In recent years, Malawi has been experiencing more frequent and intense floods, droughts, strong winds and other extreme weather which endanger communities, agricultural activities and economic infrastructures.
The floods in 2015 affected over one million people, killing over 100 people and displacing some 300,000. The 2019 Cyclone Idai affected more than 865,000 people including more than 86,980 displaced, with 59 deaths and 672 injuries.
On the 24 of January 2022, Malawi experienced yet another disaster when the Tropical Storm Ana struck Madagascar, Mozambique and Malawi, with high winds and torrential rains, leaving at least 80 people dead across the borders.
According to the latest situation report from the Government of Malawi’s Department of Disaster Management Affairs (DODMA), more than 945,727 people have been aﬀected, including close to 100,000 displaced, with 37 deaths and 158 injuries.
Tropical Storm Ana has severely affected communities that were already suffering due to the ongoing rainy season and the effects of Cyclone Idai in 2019.
Lasting solutions to address disaster management
Whilst ongoing efforts are focusing on immediate needs in affected communities, the current situation calls for more investments that will ensure long-lasting impact to minimize the effects of future floods.
UNDP Malawi is currently working with Government, under the Department of Disaster Management Affairs, in providing technical assistance to help strengthen the current coordination efforts and ensure that there are robust recovery mechanisms in place.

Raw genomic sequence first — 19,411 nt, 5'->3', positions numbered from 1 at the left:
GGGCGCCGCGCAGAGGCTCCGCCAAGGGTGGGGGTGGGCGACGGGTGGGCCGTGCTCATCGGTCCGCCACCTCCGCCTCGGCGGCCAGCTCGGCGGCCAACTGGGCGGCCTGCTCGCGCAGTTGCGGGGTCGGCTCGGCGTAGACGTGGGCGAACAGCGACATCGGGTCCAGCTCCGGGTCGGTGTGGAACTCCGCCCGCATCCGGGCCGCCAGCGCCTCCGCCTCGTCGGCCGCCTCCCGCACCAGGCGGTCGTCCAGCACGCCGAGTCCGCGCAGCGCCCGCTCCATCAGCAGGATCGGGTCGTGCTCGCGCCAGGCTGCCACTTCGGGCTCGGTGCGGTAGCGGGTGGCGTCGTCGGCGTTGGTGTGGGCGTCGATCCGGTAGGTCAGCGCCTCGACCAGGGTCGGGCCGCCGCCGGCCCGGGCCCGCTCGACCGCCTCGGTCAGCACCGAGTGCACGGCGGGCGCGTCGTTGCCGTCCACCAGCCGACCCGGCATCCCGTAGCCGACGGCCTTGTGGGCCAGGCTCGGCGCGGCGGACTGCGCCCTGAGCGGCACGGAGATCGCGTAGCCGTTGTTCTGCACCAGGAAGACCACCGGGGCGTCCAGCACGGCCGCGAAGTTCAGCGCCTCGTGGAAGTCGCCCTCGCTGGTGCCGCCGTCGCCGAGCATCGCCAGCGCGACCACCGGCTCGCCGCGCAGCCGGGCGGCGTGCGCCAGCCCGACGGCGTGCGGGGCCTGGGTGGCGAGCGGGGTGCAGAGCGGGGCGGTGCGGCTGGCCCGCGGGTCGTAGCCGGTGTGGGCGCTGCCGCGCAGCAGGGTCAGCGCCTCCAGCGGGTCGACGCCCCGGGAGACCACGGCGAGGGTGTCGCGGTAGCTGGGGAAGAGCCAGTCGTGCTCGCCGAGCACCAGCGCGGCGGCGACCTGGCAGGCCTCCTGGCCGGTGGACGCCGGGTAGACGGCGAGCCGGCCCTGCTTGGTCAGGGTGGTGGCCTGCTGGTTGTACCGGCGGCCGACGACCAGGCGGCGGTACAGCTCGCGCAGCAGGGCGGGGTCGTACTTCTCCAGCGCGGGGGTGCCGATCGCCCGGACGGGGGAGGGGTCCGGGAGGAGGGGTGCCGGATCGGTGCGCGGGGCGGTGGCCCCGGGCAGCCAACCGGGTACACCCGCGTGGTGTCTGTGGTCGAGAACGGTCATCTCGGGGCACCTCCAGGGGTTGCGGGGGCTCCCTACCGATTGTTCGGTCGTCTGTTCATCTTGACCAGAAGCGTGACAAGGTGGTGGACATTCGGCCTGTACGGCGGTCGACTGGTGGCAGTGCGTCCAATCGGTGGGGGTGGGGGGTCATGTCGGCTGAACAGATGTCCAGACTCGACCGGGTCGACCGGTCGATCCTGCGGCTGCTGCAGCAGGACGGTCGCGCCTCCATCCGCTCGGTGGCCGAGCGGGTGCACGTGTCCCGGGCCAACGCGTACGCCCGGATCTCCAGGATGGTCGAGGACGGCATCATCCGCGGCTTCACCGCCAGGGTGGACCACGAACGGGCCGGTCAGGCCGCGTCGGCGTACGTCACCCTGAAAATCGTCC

To help reduce the threats posed by climate change and natural disasters UNDP Malawi continues to work alongside the Government and other national and local structures, to help build capacity of key actors to improve early warnings and climate information, to enhance the resilience of affected communities.
In its disaster risk management work, UNDP Malawi has invested a complementary US$10 million to promote the resilience of communities, amongst which includes the construction of Evacuation Centres and developing Information Management Systems and Mechanisms aimed at strengthening the humanitarian coordination for timely response to the affected populations.
UNDP has also invested in the Inclusive Recovery Project, with financial support from the Government of Japan and the Government of the People’s Republic of China, aimed at preventing affected communities from slipping back to extreme vulnerability, and to strengthen their resilience by building back better. Through this project, UNDP has constructed a total of 400 Climate resilient houses, rehabilitated damaged infrastructure and provided training to various players on how to build back better.
With support from Green Climate Fund (GCF), UNDP Malawi also invested in 16 million USSD, to help scale up the use of modernized early warning systems and climate information, with lifesaving early warnings, and dissemination of valuable climate information to help save lives, protect livelihoods, and inform decision-making on development plans.
In his remarks, the UNDP Resident Representative, Mr. Shigeki Komatsubara said: “Our goal is to have permanent and sustainable solutions that address the threats posed by natural disasters like Tropical Storm Ana. We are therefore calling for more players and donors to invest in sustainable solutions in addressing natural disasters that helps us protect the significant development gains already made this far”.
With more than half of the 28 districts in Malawi being deemed as disaster prone, working to address the challenges that are inflated by a lack of preparedness, recovery capacity, limited early warning systems and the effects of climate change, is therefore key.